David Gessner is the author of eight books, including My Green Manifesto, The Tarball Chronicles, Sick of Nature,The Prophet of Dry Hill, and Return of the Osprey, which was chosen by the Boston Globe as one of the top ten nonfiction books of the year and the Book-of-the-Month club as one of its top books of the year. The Globe called it a “classic of American Nature Writing.” In 2006 he won a Pushcart Prize; in 2007 he won the John Burroughs Award for Best Natural History Essay; and in 2008 his essay, “The Dreamer Does Not Exist,” was chosen for The Best American Nonrequired Reading. His work has appeared in many magazines and journals including The New York Times Magazine, The Boston Globe, Outside, The Georgia Review, The Harvard Review, and Orion. He has taught environmental writing at Harvard, and is currently an associate professor at the University of North Carolina at Wilmington, where he founded the national literary journal, Ecotone. Please visit his website for more information.
November 13, 2012
Kathleen Graber is the author of two collections of poetry, Correspondence (Saturnalia Books, 2006) and The Eternal City (Princeton University Press, 2010), which was a finalist for The National Book Award, The National Book Critics Circle Award, and the winner of The Library of Virginia Literary Award for Poetry. She is a recipient of fellowships from The Rona Jaffe Foundation, The New Jersey State Council on the Arts, The National Endowment for the Arts, and The Guggenheim Foundation. She teaches in the Creative Writing Program at Virginia Commonwealth University.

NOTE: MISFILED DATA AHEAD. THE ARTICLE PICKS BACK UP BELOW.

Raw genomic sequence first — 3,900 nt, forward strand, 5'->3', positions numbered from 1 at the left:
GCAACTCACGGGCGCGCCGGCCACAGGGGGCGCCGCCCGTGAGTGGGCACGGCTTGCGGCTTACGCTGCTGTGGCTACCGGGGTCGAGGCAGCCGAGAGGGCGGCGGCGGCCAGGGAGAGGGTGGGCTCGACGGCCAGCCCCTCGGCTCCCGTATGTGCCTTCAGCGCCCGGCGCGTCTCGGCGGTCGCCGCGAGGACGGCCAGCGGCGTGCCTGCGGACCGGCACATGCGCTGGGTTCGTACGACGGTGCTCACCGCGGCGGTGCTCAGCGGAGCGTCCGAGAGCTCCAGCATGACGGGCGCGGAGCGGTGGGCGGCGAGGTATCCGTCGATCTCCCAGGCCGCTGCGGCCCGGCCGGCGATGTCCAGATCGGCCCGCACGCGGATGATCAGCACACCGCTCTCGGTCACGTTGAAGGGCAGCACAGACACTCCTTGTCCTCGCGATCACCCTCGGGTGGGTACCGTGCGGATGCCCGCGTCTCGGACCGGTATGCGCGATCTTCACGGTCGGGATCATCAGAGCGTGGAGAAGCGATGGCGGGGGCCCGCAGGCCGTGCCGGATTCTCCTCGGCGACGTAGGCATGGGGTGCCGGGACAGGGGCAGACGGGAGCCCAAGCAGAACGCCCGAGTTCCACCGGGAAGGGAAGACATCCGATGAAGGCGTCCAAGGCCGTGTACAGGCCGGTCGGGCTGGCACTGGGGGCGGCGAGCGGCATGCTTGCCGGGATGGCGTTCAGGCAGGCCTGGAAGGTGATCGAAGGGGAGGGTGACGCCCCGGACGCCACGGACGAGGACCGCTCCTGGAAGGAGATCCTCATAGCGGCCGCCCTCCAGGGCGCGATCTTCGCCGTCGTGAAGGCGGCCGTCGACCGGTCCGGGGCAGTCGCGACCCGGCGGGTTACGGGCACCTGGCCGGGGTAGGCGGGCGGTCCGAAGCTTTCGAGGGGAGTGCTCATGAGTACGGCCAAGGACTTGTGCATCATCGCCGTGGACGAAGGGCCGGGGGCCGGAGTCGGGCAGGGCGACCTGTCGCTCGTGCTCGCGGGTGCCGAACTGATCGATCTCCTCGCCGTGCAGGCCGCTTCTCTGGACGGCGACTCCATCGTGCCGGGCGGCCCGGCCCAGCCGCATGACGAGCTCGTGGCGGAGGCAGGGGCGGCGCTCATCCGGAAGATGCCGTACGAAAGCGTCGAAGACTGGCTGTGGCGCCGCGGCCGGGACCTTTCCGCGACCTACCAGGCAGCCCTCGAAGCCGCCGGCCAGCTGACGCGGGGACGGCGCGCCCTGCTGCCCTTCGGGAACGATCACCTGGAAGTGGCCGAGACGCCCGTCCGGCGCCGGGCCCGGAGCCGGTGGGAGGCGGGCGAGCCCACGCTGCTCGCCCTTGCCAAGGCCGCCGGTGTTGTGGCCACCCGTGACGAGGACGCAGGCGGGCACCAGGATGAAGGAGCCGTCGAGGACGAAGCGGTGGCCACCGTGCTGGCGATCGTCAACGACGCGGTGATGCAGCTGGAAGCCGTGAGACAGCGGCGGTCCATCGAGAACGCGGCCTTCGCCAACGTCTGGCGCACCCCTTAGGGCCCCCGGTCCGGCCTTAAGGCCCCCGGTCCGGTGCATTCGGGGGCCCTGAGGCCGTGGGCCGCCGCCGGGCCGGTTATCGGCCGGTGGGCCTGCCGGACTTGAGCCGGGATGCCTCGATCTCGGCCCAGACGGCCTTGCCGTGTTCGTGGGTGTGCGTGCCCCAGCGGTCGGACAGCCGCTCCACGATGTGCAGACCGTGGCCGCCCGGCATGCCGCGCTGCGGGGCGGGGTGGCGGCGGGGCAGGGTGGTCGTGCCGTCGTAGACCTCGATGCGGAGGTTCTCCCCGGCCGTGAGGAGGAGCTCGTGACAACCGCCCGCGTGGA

Sean Nevin is the author of Oblivio Gate (Southern Illinois University Press) and A House That Falls (Slapering Hol Press). His honors include a Literature Fellowship in Poetry from the National Endowment for the Arts, the Robinson Jeffers Tor House Prize for Poetry, and two fellowships from the Arizona Commission on the Arts. His poetry and interviews have recently been featured on NPR’s nationally syndicated shows ‘The Story with Dick Gordon’ and ‘Speaking of Faith’ with Krista Tippett. He directs the MFA Program in Poetry and Poetry in Translation at Drew University.
April 24, 2012
Readings by the 2012 winners of the following writing and poetry prizes:
The Academy of American Poets’ Prize
Co-Winner: Kathleen Burke
Co-Winner: John Dabrowski
Finalist: Geoffrey Edelstein
Finalist: Mallory Mortillaro
The Goin Prize in Creative Writing
Winner: John Dabrowski
Finalist: Kathleen Burke
Finalist: Dana Lenoir
The Chapman Prize in Poetry
Winner: Shandy Walton
Finalist: Melissa Caparruva
Finalist: Paul Meister
March 22, 2012